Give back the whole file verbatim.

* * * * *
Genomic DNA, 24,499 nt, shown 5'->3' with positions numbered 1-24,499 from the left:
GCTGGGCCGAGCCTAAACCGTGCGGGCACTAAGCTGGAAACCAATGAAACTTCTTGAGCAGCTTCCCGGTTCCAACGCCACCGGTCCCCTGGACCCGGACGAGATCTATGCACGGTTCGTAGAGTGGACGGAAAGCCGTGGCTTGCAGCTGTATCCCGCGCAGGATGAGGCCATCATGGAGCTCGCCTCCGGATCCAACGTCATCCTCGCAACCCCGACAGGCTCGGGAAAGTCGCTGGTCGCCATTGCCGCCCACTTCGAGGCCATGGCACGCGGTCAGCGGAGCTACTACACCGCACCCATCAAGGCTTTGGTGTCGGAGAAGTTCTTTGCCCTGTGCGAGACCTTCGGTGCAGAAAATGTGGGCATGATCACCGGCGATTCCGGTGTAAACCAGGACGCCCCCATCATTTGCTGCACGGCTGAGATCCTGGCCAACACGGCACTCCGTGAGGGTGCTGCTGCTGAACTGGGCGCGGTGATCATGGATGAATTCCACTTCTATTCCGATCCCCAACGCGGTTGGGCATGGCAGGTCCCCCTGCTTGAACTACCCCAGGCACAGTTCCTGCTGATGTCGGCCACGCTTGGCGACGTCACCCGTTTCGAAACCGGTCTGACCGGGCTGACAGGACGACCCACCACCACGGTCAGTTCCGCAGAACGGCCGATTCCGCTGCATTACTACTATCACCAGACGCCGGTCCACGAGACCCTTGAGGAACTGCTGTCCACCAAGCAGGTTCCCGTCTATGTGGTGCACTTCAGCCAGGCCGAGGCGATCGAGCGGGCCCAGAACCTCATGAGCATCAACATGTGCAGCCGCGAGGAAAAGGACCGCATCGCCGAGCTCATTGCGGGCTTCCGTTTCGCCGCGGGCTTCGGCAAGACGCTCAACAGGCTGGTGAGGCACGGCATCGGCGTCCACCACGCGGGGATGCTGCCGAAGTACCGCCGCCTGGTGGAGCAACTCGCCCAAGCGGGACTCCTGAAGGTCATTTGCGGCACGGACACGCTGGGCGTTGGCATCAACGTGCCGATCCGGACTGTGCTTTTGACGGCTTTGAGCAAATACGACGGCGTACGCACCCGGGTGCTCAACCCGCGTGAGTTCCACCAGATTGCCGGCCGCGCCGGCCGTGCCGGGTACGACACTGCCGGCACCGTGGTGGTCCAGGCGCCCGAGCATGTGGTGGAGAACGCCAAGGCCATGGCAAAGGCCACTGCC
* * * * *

Genomic DNA, 24,499 nt, shown 5'->3' with positions numbered 1-24,499 from the left:
GCTGGGCCGAGCCTAAACCGTGCGGGCACTAAGCTGGAAACCAATGAAACTTCTTGAGCAGCTTCCCGGTTCCAACGCCACCGGTCCCCTGGACCCGGACGAGATCTATGCACGGTTCGTAGAGTGGACGGAAAGCCGTGGCTTGCAGCTGTATCCCGCGCAGGATGAGGCCATCATGGAGCTCGCCTCCGGATCCAACGTCATCCTCGCAACCCCGACAGGCTCGGGAAAGTCGCTGGTCGCCATTGCCGCCCACTTCGAGGCCATGGCACGCGGTCAGCGGAGCTACTACACCGCACCCATCAAGGCTTTGGTGTCGGAGAAGTTCTTTGCCCTGTGCGAGACCTTCGGTGCAGAAAATGTGGGCATGATCACCGGCGATTCCGGTGTAAACCAGGACGCCCCCATCATTTGCTGCACGGCTGAGATCCTGGCCAACACGGCACTCCGTGAGGGTGCTGCTGCTGAACTGGGCGCGGTGATCATGGATGAATTCCACTTCTATTCCGATCCCCAACGCGGTTGGGCATGGCAGGTCCCCCTGCTTGAACTACCCCAGGCACAGTTCCTGCTGATGTCGGCCACGCTTGGCGACGTCACCCGTTTCGAAACCGGTCTGACCGGGCTGACAGGACGACCCACCACCACGGTCAGTTCCGCAGAACGGCCGATTCCGCTGCATTACTACTATCACCAGACGCCGGTCCACGAGACCCTTGAGGAACTGCTGTCCACCAAGCAGGTTCCCGTCTATGTGGTGCACTTCAGCCAGGCCGAGGCGATCGAGCGGGCCCAGAACCTCATGAGCATCAACATGTGCAGCCGCGAGGAAAAGGACCGCATCGCCGAGCTCATTGCGGGCTTCCGTTTCGCCGCGGGCTTCGGCAAGACGCTCAACAGGCTGGTGAGGCACGGCATCGGCGTCCACCACGCGGGGATGCTGCCGAAGTACCGCCGCCTGGTGGAGCAACTCGCCCAAGCGGGACTCCTGAAGGTCATTTGCGGCACGGACACGCTGGGCGTTGGCATCAACGTGCCGATCCGGACTGTGCTTTTGACGGCTTTGAGCAAATACGACGGCGTACGCACCCGGGTGCTCAACCCGCGTGAGTTCCACCAGATTGCCGGCCGCGCCGGCCGTGCCGGGTACGACACTGCCGGCACCGTGGTGGTCCAGGCGCCCGAGCATGTGGTGGAGAACGCCAAGGCCATGGCAAAGGCCACTGCC